Bitget Annual Briefing 2022-23: The Rational Path Ahead (Part 3)
A guide on how to embrace the year of 2023
Exchanges Are Finding New Ways To Cultivate Trust
The FTX blowup single-handedly seemed to have shaken up the entire centralised exchanges (CEXs) sector. But it is not really the truth.
Data shows that despite the fear, uncertainty, and doubt (FUD) surrounding CEXs and their transparency, trading volume on 13 major exchanges do not reflect a distinct deterioration of trust (see the columns for “Dec 22”, “Jan 23” and “Feb 23”). Please note that data for February 2023 (“Feb 23”) was recorded on February 10, 2023, hence the volume demonstrated does not represent the full month's data.
Given that there was no Black Swan event or any sudden shock to the market in February 2023, we can assume that the month's volume triples the figure calculated in the chart and equivalent to those observed in June, July and August 2022, which were after the Terra dismay and before the FTX collapse.
Futures volume equals a small proportion of spot volume, meaning that market speculation indeed intensified (via a surge in spot trading) after Terra failed, and only weakened in the month of the Christmas and holiday season.
Binance has been dominating the CEXs sector in terms of both spot and futures markets. Over the same period, Binance spot volume witnessed a gradual growth while its futures market didn't expand at all. What is worth noting is the rise of some other exchanges post-FTX, including ByBit and Bitget for spot and Bitget and Kucoin for futures.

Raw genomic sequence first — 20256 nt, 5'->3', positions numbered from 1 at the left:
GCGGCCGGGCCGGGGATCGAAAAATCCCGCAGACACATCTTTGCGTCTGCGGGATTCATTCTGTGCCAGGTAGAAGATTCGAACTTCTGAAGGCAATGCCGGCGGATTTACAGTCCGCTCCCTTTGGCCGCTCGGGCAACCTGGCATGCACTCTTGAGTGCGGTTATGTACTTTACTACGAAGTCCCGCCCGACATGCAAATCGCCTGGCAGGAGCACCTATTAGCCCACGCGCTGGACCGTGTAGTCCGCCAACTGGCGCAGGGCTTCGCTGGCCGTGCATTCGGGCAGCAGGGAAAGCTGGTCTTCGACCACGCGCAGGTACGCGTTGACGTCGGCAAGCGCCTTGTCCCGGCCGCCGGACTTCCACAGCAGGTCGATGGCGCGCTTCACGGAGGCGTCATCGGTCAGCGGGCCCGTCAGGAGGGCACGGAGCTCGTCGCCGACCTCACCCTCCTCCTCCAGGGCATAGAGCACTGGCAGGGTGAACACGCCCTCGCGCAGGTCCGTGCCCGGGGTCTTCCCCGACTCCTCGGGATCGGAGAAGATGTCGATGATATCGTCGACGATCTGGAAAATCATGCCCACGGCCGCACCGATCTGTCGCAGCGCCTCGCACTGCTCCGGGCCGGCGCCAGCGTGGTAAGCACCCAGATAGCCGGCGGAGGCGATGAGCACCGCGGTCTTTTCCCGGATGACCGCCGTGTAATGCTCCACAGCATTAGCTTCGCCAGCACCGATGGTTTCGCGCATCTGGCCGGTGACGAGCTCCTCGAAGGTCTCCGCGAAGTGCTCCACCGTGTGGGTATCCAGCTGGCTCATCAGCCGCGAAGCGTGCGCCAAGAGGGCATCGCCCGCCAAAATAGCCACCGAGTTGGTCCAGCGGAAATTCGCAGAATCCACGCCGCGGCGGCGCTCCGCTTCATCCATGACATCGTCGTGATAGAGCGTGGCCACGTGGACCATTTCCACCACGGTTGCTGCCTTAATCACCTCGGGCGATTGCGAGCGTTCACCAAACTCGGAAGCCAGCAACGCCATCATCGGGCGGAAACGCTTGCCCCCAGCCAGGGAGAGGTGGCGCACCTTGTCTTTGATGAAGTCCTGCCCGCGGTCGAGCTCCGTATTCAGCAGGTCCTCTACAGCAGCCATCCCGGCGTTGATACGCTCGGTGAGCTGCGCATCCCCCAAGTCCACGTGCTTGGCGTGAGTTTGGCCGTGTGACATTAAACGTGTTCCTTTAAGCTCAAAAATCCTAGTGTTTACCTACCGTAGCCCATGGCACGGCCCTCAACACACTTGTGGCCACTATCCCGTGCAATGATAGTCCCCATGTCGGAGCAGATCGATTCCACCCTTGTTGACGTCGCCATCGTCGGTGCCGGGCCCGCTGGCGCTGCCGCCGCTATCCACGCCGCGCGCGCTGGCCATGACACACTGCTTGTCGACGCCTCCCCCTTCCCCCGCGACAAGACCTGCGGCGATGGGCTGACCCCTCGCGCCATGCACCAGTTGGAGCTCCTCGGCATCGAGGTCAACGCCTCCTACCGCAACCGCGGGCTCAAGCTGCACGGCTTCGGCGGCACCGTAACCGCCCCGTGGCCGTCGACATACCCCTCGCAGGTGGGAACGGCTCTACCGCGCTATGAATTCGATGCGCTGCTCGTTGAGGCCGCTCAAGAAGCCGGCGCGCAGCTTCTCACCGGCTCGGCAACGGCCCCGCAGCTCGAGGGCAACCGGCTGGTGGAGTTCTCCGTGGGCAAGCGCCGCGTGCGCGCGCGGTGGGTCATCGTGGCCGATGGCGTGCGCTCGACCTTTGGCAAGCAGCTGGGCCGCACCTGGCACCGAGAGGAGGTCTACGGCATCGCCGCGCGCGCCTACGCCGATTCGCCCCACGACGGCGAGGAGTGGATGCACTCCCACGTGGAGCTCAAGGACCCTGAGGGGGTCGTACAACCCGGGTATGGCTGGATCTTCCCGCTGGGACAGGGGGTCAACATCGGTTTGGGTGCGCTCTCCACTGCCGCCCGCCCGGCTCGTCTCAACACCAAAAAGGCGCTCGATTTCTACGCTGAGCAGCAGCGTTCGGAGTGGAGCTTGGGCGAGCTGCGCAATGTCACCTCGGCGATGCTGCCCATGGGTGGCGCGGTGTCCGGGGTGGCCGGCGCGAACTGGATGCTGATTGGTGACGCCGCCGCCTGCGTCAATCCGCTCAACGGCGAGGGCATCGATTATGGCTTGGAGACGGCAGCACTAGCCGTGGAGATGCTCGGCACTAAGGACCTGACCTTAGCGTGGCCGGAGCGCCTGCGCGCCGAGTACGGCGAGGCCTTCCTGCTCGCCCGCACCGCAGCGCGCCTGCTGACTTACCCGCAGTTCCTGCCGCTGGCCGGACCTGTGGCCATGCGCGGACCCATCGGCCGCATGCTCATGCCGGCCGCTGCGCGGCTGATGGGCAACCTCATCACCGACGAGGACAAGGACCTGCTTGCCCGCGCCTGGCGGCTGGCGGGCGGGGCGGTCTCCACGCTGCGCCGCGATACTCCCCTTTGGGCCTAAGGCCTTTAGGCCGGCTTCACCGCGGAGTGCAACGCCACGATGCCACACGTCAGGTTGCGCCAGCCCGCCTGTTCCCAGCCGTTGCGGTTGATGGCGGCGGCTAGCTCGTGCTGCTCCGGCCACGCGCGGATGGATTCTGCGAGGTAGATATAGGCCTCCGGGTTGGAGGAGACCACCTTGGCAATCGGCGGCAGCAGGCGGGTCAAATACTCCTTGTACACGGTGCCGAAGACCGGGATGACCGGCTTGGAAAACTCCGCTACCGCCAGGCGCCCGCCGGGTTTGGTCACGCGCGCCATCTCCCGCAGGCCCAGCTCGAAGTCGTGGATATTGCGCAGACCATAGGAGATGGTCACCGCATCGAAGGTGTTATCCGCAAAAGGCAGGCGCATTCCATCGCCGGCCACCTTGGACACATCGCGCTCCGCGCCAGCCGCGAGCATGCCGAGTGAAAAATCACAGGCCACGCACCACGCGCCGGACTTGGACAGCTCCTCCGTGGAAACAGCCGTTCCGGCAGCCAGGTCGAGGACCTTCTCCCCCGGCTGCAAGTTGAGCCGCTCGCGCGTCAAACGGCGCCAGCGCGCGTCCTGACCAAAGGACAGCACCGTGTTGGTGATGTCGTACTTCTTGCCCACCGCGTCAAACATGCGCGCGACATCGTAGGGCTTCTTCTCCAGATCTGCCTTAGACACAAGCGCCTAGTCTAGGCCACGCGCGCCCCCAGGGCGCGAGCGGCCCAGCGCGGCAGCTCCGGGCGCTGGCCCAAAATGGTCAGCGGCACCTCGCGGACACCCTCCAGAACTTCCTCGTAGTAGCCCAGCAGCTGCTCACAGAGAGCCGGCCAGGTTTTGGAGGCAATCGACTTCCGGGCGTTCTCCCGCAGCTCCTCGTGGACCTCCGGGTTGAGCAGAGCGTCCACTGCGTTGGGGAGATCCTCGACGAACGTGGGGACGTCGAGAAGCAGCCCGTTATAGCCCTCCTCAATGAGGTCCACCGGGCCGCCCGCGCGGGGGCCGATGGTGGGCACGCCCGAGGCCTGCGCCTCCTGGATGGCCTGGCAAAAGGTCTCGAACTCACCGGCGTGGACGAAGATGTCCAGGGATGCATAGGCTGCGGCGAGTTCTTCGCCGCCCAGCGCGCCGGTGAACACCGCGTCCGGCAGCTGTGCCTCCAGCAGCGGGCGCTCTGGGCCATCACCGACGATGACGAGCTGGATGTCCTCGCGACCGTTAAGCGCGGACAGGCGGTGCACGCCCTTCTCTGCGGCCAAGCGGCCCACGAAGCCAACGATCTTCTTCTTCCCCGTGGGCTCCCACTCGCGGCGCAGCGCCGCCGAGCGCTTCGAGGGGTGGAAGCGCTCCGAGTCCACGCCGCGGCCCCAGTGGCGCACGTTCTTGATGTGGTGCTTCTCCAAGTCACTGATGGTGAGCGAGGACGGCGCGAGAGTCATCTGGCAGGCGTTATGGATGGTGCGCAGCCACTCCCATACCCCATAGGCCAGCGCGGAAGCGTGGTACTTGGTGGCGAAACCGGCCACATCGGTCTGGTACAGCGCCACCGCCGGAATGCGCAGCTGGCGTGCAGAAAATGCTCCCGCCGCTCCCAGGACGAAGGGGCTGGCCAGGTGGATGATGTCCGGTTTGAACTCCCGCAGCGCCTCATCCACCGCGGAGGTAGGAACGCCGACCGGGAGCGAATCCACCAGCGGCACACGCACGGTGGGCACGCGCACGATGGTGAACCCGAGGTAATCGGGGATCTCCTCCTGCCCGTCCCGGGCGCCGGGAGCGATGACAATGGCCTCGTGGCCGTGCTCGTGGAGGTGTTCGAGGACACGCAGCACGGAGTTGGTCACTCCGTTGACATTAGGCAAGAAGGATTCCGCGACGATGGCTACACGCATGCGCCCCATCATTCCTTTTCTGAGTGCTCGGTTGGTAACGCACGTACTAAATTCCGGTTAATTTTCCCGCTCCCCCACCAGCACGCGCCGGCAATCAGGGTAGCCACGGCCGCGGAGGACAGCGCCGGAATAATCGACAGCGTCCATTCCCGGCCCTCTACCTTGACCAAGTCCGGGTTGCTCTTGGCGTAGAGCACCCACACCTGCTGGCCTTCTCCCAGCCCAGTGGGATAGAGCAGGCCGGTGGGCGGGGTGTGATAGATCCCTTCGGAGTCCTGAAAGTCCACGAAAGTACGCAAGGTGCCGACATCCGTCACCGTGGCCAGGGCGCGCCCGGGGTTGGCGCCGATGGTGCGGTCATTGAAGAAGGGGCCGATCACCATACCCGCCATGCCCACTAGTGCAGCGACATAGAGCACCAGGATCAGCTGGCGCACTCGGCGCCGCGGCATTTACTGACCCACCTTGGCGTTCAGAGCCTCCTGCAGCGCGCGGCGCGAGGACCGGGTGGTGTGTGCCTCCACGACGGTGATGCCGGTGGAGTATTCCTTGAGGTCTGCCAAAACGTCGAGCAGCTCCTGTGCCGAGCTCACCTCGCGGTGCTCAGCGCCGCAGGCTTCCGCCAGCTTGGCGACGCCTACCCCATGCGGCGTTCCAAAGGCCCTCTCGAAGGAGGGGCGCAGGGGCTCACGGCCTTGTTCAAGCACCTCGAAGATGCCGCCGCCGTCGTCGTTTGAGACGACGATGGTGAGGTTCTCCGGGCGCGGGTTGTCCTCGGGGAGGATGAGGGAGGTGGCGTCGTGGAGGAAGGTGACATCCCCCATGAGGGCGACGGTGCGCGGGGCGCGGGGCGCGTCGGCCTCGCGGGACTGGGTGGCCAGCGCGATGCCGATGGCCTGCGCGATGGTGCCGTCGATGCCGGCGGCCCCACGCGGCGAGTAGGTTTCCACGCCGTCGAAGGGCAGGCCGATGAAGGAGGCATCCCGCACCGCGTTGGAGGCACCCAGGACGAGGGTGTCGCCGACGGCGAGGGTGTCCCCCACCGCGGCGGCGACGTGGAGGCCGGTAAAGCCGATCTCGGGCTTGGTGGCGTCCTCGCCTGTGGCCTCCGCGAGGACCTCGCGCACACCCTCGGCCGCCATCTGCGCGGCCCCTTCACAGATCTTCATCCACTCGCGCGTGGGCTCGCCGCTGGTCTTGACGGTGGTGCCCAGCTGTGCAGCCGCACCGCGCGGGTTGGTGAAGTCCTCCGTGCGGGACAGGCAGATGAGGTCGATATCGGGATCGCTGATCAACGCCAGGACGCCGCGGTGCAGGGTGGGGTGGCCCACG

A breakdown of average daily volume shows that only Binance and Bitget were able to experience active spot trading activities in the first 40 days of 2023, while others had to deal with the shrinking of their spot markets - an indicator of lower revenues. For futures trading, the three standing men are ByBit, Bitget and Binance.
Below is a summary of exchanges and their tokens' performance. The exception is Coinbase as they went public on NASDAQ. Offshore exchanges launch their own tokens, naturally after they have established themselves successfully. In the beginning, holders of exchange tokens used them mostly for fee reduction and for Initial Exchange Offerings (IEOs), but the range of services involving exchange tokens has been extended, through which these tokens' value appreciates.
Since Coinbase stock (NASDAQ: COIN) hit its all-time high in November 2021, COIN price has plummeted, resulting in an 85.90% value loss at the end of 2022. The performance of Crypto.com exchange token (CRO), which is the native token of Crypto.com's own blockchain, was the worst out of nine exchange tokens. Except for Bitget Token (BGB), which rose proportionately to the exchange's flourishing, it's understandable that these tokens' prices fell - FTX and its token FTT surely made people shy away from holding exchange tokens.